USS JACOB JONES DD-130 Ship History
Dictionary of American Naval Fighting Ships (Published 1968)
The second Jacob Jones (DD-130) was laid down 21 February 1918 by the New York Shipbuilding Corp., Camden, N.J., 20 November 1918; sponsored by Mrs. Cazenove Doughton, great-granddaughter of Commodore Jacob Jones; and commissioned 20 October 1919 at the Philadelphia Navy Yard, Lt. Comdr. P. H. Bastedo in command.
After fitting out at Philadelphia, Jacob Jones sailed 4 December for shakedown in the Atlantic. She arrived Pensacola, Fla., 22 December to continue her training and departed 3 January 1920 for the Pacific. Arriving San Diego 28 January, she operated along the California coast on antiaircraft and firing exercises. She entered Mare Island Navy Yard 17 August for repairs and overhaul and assumed a reserve status. Returning to duty with Destroyer Force, Pacific Fleet, 18 June 1921, she operated out of San Diego until decommissioning 24 June 1922.
Recommissioned 1 May 1930, Jacob Jones trained in coastal waters from Alaska to Mexico as a plane guard for the Navy’s budding aircraft carriers. Following Battle Fleet maneuvers during August, she entered Mare Island in November for repairs. The destroyer sailed 4 February 1931 for Panama, where she resumed plane guard duty for Langley (CV-1). Jacob Jones transited the Panama Canal 22 March and sailed for maneuvers in the Caribbean. She sailed for the United States 1 May and took part in joint Army-Navy maneuvers in the Chesapeake Bay 26 to 29 May. During the remainder of the summer she operated with Destroyer Division 7 along the New England coast before retiring to the Boston Navy Yard 2 October for overhaul.
Jacob Jones steamed from Boston 1 December for maneuvers off Haiti. On 13 February 1932 she departed the Caribbean to begin 13 months of plane guard duty and torpedo practice along California. She returned to Guantanamo, Cuba, 1 May 1933 for general drill and battle problem exercises, and on the 26th she sailed for Norfolk to undergo self-upkeep on rotating reserve.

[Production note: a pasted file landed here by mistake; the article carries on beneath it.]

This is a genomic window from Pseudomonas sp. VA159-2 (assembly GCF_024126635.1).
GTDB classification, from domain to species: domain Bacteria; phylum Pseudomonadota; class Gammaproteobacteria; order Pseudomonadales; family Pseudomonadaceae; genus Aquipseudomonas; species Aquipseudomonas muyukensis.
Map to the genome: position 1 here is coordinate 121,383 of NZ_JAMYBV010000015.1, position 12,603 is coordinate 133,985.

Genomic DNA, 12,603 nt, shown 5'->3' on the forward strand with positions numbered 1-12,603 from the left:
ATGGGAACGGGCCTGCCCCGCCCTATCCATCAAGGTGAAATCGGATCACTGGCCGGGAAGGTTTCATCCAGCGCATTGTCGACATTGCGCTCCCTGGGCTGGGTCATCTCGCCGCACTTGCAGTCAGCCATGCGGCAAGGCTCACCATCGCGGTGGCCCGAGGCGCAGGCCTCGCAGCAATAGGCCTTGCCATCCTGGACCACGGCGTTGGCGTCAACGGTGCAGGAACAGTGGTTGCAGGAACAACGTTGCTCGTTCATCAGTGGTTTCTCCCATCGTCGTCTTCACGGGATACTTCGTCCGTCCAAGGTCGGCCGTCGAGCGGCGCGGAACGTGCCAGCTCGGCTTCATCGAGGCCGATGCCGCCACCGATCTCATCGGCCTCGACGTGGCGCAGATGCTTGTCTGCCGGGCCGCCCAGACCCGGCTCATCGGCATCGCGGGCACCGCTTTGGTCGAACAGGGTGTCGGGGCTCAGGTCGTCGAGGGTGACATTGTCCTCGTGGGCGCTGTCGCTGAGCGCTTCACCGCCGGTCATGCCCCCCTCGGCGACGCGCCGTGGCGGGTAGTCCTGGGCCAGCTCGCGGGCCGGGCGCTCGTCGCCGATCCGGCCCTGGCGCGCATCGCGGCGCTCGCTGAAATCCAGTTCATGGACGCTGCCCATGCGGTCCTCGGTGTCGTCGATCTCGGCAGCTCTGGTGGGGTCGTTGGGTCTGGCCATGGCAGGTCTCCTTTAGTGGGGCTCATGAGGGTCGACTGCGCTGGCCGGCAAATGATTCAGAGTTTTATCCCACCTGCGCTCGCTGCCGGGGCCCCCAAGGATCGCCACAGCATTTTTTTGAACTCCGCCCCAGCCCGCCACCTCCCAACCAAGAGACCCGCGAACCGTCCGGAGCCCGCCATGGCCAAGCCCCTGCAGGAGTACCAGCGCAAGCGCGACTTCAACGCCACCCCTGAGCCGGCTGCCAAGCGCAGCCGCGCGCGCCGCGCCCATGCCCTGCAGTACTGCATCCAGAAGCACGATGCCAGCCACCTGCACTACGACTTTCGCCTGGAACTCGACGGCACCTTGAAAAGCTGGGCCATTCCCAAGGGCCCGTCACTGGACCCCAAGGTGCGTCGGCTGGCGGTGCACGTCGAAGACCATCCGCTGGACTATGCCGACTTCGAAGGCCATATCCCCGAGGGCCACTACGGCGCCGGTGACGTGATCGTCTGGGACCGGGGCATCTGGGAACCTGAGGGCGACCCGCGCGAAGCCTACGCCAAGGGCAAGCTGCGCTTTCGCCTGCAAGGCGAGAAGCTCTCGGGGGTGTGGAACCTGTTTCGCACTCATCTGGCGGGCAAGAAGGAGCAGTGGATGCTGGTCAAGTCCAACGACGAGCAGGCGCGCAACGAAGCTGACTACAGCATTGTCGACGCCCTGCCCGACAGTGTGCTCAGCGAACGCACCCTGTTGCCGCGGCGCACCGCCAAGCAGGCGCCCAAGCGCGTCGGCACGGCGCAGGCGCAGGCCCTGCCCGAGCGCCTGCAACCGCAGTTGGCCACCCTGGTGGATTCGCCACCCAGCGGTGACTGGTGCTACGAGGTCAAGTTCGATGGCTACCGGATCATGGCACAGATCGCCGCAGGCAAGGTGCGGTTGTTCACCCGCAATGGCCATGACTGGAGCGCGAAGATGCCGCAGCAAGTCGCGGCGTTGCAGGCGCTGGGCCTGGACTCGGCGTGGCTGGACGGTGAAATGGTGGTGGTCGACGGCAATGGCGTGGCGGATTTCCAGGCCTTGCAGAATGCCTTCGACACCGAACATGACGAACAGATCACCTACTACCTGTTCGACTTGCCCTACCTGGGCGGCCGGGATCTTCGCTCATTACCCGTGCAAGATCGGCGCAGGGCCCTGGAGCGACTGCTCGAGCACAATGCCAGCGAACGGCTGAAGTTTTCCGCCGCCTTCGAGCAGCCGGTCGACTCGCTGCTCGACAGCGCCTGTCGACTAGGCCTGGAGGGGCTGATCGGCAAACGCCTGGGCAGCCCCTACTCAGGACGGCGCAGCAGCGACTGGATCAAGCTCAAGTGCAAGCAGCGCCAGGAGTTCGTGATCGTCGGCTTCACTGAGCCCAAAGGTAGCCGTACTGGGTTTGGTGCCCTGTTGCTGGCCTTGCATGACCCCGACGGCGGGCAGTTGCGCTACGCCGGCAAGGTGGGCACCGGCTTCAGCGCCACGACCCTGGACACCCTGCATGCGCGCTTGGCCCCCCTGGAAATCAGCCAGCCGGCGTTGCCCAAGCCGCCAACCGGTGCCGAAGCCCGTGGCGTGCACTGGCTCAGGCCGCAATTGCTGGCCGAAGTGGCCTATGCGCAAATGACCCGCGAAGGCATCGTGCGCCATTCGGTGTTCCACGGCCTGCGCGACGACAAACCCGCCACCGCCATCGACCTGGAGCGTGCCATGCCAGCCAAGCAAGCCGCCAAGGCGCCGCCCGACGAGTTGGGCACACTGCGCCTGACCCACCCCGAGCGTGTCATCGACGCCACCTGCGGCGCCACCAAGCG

Following 2 months of overhaul at Charleston, Jacob Jones returned to Guantanamo 29 November for scouting and firing exercises. She interrupted her maneuvers 29 June 1934 and sailed for Port au Prince, Haiti, where she served as an escort during President Roosevelt’s “Good Neighbor” visit to Haiti. She resumed Caribbean operations in July and participated in landing force exercises at Guantanamo during September. She retired from the Caribbean late in November and entered Norfolk Navy Yard 3 December 1934 for several months of upkeep.
In May 1935 Jacob Jones embarked midshipmen from the Naval Academy for an Atlantic training cruise. She returned to Norfolk 7 June for 3 months of coastal patrols and maneuvers. She steamed to New York in September to participate in destroyer maneuvers and operated out of New York until entering Brooklyn Navy Yard January 1936 for upkeep and inspection.
On 15 June 1936, Jacob Jones departed New York with reserve officers on board for training cruises in the Caribbean which continued through September. In October she participated in joint Army-Navy coastal maneuvers; and, following her annual inspection at Norfolk, she participated in minesweeping training during February 1937. In March she trained officers of the 5th Fleet Reserve and in June she resumed training cruises for midshipmen. She continued to operate as a practice ship for reserve officers until 15 January 1938 when she departed Norfolk for fleet landing exercises and battle maneuvers in waters off Puerto Rico and the Virgin Islands. Jacob Jones returned to Norfolk 13 March for overhaul. In June she resumed operations out of Norfolk, serving as a carrier plane guard and conducting torpedo and gunnery practice.